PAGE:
b. October 28, 1923 New York, New York, d. September 29, 1997 New York, New York
painter; sculptor; printmaker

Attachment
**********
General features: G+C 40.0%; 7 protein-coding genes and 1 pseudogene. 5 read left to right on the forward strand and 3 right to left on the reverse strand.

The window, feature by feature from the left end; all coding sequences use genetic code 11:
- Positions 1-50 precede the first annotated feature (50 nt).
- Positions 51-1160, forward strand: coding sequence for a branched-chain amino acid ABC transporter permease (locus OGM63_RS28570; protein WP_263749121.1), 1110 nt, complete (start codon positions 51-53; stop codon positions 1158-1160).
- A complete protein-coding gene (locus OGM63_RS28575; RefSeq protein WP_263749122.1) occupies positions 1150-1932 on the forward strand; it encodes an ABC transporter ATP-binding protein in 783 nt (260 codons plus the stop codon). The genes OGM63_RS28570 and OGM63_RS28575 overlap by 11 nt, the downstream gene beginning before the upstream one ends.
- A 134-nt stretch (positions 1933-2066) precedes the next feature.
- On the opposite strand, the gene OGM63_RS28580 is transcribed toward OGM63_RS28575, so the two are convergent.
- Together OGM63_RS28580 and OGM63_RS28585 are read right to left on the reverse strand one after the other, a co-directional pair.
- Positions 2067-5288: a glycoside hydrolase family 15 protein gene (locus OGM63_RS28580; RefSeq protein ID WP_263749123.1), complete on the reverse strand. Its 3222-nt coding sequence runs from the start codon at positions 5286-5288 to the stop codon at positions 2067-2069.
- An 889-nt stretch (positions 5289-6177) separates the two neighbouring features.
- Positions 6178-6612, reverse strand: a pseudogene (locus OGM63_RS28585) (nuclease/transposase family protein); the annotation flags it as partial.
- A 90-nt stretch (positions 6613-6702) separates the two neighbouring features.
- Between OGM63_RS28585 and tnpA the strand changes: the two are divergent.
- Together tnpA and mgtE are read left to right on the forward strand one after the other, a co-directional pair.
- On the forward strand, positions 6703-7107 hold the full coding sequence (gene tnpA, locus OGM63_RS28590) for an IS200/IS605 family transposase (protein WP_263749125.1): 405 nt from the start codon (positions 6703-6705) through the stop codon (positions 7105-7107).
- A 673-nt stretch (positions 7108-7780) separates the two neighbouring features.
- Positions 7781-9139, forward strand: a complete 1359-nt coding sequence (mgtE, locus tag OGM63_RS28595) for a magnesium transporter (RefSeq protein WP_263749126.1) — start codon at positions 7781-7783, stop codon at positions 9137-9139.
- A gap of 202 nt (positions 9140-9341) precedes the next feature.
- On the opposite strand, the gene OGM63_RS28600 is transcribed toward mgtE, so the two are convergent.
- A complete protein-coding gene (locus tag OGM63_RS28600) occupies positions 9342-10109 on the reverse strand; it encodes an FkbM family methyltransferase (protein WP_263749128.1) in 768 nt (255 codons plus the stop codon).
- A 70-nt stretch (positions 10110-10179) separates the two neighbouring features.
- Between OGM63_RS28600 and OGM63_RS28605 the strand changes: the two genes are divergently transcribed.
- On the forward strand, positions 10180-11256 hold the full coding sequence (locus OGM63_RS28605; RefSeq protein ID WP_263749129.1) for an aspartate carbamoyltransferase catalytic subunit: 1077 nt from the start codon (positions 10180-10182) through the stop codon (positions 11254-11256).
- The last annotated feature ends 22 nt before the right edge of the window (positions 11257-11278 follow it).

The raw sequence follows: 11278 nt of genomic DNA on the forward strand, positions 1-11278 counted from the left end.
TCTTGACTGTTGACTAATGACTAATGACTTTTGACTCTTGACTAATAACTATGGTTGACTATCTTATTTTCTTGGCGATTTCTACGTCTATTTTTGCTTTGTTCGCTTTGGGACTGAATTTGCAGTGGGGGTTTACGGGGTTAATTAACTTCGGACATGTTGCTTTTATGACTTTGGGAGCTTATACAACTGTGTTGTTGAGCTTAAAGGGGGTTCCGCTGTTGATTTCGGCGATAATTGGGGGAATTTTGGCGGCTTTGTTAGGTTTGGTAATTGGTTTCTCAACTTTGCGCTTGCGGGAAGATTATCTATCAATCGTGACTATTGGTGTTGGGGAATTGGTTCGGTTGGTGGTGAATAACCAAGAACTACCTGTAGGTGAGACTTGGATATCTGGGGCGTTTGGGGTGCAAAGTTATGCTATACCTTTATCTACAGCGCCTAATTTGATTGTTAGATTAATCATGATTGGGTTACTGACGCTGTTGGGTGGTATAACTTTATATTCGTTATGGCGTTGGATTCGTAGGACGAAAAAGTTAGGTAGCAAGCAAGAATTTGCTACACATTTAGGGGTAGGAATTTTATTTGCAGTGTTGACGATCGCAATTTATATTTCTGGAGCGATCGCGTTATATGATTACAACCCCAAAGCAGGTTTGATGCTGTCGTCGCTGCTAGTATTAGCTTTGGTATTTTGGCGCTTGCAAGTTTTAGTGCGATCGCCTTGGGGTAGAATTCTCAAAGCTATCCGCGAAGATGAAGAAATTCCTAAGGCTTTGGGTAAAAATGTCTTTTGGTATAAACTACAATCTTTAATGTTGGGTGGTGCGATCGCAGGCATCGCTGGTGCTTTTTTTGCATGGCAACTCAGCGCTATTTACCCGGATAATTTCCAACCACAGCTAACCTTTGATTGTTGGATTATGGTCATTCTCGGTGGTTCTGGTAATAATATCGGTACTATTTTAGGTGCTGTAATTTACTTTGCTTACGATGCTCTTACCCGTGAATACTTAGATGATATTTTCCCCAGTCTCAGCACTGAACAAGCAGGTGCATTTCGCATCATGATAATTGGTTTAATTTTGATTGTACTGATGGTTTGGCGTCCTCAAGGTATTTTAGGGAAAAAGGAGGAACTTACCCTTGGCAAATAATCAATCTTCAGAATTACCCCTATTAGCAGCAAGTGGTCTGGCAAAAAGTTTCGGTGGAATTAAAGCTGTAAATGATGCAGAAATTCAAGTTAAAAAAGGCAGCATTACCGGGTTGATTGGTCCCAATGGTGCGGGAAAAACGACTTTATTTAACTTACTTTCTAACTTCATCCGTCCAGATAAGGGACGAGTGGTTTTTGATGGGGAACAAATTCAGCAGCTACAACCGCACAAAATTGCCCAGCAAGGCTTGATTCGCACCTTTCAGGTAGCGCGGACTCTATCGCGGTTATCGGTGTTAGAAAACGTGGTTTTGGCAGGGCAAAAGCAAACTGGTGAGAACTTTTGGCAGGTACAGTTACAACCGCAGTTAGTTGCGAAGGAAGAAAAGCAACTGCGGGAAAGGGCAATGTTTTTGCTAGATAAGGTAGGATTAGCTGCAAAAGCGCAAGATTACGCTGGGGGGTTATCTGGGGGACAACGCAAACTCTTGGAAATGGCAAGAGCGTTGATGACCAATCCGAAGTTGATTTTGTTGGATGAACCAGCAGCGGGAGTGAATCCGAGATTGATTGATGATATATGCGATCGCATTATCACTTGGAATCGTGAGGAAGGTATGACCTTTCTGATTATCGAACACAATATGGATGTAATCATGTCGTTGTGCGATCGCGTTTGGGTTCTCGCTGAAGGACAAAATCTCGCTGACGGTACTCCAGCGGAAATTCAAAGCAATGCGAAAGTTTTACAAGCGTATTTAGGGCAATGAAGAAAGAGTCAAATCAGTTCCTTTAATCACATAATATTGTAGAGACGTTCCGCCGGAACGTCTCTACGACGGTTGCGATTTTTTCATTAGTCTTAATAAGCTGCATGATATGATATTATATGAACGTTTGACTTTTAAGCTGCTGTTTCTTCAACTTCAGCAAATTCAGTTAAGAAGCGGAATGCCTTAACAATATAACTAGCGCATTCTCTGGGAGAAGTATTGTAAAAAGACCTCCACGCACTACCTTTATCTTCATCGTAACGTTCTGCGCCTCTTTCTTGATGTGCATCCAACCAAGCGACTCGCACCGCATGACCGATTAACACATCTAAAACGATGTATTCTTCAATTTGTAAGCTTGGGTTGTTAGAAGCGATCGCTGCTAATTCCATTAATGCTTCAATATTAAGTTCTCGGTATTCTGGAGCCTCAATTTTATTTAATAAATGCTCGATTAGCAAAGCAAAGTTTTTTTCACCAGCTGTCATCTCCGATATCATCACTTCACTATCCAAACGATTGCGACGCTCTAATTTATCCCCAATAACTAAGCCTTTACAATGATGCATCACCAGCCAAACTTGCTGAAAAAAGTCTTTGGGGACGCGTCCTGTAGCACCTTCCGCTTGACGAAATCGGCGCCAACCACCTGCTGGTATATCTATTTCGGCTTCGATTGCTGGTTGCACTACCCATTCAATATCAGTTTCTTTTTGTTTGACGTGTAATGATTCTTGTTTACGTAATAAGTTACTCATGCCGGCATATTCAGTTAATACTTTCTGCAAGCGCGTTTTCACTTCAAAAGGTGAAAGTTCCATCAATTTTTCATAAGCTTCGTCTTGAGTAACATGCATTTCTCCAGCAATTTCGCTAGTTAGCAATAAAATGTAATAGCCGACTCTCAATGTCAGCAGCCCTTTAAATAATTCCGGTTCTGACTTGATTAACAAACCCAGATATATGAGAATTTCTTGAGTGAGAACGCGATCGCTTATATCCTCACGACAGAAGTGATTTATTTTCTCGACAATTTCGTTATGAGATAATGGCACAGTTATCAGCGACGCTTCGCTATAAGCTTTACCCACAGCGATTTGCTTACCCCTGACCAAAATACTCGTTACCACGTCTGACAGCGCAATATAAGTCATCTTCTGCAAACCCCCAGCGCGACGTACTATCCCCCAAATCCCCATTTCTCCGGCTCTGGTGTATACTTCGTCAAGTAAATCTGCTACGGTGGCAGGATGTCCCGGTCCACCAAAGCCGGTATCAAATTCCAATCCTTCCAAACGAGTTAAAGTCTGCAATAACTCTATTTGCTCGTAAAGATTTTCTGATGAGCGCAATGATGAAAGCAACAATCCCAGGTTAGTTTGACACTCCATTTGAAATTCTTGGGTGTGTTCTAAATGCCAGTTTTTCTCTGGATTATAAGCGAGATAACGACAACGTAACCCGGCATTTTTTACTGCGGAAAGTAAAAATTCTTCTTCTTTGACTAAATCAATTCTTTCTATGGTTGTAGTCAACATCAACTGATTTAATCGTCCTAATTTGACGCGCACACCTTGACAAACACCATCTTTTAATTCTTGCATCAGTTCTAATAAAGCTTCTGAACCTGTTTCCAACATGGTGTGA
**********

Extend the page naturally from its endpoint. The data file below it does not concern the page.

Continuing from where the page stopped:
Working with a bright palette and on an oversized scale, Roy Lichtenstein painted familiar characters from American comic strips and advertising--its war heroes, jilted lovers, and contented housewives. The artist's celebration and critique of popular culture made him a central figure of the Pop Art movement. Much of Lichtenstein's early work was abstract, but in 1961 he began borrowing both the subject matter and style of comics and advertisements. To mimic commercial printing techniques, Lichtenstein favored a bold, bright palette. He also used patterns of colored circles to evoke the Benday dots of newspaper images. This imitative technique suggests an impersonal, mechanized approach to painting and drew attention to the banality or clichéd character of his source material. By the mid-1960s, Lichtenstein did not always base his works on a specific source. He created imaginary landscapes, a series of enlarged "brushstrokes," and applied his comic strip style to iconic work by Pablo Picasso, Paul Cézanne, and other modern painters. Lichtenstein also made sculpture, their forms often inspired by motifs developed in his paintings. His earliest three-dimensional pieces were made of wood; he later turned to glazed ceramics. Beginning in the late 1970s, Lichtenstein began producing large-scale sculptures for public spaces.